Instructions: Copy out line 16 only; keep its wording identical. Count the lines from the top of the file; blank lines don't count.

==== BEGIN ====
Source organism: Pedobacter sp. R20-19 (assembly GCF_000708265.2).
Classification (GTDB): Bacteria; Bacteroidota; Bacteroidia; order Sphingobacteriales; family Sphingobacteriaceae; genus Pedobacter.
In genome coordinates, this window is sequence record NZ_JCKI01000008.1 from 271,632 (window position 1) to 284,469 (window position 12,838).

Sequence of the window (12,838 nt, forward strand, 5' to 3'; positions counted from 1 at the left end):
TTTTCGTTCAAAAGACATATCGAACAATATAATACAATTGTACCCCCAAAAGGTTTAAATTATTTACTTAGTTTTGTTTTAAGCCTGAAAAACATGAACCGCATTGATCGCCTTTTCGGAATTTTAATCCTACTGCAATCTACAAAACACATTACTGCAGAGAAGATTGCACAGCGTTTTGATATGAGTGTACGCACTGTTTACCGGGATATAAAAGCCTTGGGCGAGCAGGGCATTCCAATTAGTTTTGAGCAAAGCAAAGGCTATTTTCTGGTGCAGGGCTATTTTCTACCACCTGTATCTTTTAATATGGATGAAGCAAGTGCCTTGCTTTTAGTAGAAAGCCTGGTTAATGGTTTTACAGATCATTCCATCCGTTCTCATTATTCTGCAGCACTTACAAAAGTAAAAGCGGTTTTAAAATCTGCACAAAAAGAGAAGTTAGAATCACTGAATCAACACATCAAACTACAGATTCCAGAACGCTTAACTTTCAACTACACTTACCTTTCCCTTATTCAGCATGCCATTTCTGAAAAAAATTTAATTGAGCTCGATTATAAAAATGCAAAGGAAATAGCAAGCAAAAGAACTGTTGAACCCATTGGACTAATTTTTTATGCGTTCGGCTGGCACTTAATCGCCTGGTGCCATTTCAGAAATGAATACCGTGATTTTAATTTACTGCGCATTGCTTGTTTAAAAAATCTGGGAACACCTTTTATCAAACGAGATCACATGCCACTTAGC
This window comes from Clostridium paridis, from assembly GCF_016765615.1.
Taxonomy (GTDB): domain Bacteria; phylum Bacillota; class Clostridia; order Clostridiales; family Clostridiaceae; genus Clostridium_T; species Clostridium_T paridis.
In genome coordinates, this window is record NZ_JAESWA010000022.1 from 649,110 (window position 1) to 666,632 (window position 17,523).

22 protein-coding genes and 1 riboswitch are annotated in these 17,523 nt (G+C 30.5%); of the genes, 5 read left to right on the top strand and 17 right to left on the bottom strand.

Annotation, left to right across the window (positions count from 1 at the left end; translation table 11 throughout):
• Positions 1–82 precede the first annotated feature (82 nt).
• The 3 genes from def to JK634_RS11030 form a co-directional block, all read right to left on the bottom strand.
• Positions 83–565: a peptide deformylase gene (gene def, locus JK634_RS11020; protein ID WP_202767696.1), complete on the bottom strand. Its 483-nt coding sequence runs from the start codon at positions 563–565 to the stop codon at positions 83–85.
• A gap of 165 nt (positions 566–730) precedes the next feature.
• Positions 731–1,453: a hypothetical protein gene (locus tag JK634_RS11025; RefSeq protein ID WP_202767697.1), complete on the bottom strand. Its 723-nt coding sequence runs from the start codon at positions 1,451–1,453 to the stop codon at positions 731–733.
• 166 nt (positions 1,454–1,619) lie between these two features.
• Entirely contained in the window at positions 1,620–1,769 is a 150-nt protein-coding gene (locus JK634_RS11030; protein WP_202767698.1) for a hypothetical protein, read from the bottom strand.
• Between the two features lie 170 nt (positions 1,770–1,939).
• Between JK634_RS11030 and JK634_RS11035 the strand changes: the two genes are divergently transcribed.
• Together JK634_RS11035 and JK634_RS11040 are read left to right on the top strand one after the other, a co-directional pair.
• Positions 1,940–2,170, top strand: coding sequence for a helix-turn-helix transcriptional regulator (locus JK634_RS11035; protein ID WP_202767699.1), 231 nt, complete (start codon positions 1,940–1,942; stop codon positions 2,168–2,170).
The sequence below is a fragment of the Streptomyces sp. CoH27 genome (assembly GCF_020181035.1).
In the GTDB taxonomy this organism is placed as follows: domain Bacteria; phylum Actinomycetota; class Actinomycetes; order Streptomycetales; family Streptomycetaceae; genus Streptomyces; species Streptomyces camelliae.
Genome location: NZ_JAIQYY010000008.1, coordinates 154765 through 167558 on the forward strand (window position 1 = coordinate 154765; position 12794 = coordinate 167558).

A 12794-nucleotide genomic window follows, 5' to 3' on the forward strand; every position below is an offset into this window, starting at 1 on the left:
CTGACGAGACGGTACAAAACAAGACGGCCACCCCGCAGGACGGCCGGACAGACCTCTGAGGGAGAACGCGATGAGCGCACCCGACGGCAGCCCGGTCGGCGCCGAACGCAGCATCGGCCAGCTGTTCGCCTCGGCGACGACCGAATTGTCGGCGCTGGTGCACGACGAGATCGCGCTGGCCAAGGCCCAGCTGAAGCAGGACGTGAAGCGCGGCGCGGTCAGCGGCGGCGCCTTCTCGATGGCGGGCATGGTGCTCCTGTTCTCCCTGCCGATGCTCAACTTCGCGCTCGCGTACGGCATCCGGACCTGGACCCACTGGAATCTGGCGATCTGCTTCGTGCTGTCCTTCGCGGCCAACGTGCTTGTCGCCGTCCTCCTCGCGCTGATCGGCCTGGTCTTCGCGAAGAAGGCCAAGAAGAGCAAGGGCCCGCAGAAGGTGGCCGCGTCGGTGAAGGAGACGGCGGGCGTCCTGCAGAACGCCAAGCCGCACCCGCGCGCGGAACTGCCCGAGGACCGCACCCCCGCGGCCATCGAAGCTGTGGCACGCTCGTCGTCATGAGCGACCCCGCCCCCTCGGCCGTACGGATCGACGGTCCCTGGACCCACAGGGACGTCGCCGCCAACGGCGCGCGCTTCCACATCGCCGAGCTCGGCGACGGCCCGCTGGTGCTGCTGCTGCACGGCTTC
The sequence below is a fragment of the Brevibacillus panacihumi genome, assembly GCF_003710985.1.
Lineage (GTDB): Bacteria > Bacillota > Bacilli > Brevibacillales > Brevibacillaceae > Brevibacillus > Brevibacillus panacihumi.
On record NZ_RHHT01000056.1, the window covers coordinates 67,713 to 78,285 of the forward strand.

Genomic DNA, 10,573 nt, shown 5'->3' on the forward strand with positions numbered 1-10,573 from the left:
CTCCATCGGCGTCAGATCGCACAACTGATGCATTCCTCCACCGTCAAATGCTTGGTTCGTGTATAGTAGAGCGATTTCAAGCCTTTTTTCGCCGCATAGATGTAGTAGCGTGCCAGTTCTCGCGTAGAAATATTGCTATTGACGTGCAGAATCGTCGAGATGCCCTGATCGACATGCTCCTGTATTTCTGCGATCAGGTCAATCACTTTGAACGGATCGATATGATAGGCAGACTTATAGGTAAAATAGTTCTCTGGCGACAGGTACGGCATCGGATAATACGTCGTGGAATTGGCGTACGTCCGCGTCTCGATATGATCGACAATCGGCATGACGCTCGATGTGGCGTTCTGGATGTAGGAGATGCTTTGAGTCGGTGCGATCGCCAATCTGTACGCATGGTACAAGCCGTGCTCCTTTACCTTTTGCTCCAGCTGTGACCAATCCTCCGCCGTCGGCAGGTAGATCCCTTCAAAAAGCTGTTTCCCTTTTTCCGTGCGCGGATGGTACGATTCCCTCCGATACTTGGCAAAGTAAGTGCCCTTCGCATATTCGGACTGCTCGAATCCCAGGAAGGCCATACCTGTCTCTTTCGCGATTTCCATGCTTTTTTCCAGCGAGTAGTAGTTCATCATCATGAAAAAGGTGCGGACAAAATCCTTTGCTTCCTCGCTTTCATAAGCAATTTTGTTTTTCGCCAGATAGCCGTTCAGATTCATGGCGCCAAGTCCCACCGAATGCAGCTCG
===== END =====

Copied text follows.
• 166 nt (positions 1,454–1,619) lie between these two features.